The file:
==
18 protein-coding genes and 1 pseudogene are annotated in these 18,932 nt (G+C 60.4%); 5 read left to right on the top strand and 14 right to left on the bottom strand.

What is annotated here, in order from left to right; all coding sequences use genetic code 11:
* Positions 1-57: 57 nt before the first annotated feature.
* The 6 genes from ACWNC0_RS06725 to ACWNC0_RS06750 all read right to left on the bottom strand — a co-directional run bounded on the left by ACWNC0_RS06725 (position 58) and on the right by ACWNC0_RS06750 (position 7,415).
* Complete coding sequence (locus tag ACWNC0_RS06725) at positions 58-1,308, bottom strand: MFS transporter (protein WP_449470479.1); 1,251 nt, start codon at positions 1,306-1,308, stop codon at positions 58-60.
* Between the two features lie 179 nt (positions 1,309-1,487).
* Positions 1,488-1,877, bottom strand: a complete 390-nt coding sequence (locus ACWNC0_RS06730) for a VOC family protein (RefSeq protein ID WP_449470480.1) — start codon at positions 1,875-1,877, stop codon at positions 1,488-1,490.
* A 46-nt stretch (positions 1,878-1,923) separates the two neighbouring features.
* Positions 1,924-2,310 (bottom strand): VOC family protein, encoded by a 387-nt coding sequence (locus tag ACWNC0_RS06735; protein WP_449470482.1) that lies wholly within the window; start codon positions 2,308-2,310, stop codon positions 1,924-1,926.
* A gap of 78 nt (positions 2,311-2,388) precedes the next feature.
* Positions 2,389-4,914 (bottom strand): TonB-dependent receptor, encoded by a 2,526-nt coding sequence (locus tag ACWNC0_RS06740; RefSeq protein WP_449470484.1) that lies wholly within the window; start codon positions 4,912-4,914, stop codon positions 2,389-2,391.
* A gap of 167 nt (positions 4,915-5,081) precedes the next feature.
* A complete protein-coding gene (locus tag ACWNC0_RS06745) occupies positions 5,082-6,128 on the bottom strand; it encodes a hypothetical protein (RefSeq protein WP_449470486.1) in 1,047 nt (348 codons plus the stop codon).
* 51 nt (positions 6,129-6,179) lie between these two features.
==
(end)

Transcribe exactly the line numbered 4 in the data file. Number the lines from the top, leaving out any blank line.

* The 6 genes from ACWNC0_RS06725 to ACWNC0_RS06750 all read right to left on the bottom strand — a co-directional run bounded on the left by ACWNC0_RS06725 (position 58) and on the right by ACWNC0_RS06750 (position 7,415).